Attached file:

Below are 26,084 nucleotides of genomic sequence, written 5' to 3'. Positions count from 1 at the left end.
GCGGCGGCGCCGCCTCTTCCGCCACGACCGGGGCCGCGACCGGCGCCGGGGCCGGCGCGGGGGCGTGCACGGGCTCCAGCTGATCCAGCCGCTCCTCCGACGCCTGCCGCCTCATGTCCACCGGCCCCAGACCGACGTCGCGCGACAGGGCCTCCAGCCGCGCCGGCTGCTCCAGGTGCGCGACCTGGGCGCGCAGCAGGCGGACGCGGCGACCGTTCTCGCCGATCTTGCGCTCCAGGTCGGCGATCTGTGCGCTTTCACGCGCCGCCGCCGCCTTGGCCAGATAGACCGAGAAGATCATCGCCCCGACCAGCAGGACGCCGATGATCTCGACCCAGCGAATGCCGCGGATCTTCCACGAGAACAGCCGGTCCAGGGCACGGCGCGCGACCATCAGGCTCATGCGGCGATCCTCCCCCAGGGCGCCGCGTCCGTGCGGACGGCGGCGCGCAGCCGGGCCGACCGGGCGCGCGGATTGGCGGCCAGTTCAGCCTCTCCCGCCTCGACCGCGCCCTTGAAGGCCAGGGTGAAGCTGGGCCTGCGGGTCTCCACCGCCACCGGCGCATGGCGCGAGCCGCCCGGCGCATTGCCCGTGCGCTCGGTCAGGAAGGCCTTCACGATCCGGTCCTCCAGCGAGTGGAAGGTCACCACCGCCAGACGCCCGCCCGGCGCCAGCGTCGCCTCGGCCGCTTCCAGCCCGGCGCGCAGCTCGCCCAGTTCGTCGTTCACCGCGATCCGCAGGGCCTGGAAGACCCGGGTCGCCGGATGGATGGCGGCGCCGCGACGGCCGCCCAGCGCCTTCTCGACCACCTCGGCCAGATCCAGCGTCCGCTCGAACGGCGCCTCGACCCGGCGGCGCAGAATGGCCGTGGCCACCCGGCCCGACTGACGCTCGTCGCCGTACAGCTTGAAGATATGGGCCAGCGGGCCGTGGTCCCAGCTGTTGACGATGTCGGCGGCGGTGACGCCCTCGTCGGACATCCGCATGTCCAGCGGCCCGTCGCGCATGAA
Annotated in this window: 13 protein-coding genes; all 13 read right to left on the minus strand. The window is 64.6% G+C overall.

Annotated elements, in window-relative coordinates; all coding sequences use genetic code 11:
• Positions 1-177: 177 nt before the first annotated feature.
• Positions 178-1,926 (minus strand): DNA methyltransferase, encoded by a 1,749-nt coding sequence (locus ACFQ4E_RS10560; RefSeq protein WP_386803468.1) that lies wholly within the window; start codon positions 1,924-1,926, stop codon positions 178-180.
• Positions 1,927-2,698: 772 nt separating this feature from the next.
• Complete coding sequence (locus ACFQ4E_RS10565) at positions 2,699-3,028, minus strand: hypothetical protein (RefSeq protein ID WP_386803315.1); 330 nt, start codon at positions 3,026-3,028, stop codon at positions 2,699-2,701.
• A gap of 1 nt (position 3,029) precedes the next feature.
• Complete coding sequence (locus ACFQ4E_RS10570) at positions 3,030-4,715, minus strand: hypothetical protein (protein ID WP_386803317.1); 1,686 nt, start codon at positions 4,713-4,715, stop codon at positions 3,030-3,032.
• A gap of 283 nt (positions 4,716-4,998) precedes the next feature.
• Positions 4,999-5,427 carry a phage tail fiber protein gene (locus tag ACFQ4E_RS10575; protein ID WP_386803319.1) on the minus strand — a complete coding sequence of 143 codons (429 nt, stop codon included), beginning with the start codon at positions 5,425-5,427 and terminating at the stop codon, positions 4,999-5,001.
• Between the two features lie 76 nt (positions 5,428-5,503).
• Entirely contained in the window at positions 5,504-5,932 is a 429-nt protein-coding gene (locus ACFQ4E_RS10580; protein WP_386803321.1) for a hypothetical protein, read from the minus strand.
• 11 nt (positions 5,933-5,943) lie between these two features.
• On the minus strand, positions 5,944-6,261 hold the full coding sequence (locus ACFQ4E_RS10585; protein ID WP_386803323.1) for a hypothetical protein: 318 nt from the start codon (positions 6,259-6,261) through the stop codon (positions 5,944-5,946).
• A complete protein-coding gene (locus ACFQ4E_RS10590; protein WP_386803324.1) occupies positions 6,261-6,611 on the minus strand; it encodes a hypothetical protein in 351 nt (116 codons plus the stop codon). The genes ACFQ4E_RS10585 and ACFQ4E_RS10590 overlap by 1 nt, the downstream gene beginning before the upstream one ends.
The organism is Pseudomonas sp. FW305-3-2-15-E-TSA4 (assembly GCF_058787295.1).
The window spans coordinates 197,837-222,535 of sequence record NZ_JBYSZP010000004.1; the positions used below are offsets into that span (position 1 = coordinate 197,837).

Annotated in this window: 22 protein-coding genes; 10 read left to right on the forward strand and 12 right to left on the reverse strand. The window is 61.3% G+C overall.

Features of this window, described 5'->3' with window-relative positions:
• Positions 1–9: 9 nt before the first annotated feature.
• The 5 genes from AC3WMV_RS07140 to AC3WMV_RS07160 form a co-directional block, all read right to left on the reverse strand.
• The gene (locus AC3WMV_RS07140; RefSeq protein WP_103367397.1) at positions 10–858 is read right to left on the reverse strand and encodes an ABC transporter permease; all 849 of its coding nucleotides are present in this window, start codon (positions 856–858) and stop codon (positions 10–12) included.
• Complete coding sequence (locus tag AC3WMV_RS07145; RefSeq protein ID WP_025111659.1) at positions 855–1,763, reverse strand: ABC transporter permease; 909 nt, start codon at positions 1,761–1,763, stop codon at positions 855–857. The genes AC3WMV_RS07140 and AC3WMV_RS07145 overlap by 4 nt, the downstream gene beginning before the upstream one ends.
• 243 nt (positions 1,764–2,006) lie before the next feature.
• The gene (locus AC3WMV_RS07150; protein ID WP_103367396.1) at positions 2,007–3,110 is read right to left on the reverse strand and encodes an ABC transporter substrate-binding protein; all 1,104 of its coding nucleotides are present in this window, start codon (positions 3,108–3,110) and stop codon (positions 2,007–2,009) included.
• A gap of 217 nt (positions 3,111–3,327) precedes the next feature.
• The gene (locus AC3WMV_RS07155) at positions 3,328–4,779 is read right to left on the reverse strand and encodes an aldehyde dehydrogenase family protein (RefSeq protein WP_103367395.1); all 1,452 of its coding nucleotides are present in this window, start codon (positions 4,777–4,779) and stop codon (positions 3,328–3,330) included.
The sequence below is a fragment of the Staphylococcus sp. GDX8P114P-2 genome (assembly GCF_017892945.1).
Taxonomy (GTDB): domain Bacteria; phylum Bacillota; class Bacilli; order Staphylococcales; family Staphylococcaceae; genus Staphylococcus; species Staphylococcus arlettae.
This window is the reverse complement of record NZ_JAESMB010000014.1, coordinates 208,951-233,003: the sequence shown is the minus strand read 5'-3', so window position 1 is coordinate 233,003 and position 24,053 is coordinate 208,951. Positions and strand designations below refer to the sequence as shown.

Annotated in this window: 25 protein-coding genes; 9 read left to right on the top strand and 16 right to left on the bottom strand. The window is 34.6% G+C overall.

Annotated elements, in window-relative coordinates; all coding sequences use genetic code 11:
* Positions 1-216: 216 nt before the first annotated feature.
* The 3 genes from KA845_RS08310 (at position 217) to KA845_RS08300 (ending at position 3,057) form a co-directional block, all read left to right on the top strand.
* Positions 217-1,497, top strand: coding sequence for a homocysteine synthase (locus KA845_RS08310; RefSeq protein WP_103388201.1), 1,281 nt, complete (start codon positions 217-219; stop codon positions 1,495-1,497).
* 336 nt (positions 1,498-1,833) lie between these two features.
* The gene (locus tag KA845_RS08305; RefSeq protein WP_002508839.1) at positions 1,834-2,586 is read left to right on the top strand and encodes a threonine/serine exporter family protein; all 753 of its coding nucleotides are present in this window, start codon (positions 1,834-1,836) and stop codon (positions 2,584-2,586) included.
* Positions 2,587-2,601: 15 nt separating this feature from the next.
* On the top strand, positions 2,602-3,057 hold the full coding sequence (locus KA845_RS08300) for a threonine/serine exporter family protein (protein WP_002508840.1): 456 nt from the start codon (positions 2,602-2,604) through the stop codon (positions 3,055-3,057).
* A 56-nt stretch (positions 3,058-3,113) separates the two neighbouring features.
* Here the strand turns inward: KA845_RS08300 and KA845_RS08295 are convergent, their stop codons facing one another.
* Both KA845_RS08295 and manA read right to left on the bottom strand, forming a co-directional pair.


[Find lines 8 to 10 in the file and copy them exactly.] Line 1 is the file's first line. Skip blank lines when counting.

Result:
• Complete coding sequence (locus ACFQ4E_RS10565) at positions 2,699-3,028, minus strand: hypothetical protein (RefSeq protein ID WP_386803315.1); 330 nt, start codon at positions 3,026-3,028, stop codon at positions 2,699-2,701.
• A gap of 1 nt (position 3,029) precedes the next feature.
• Complete coding sequence (locus ACFQ4E_RS10570) at positions 3,030-4,715, minus strand: hypothetical protein (protein ID WP_386803317.1); 1,686 nt, start codon at positions 4,713-4,715, stop codon at positions 3,030-3,032.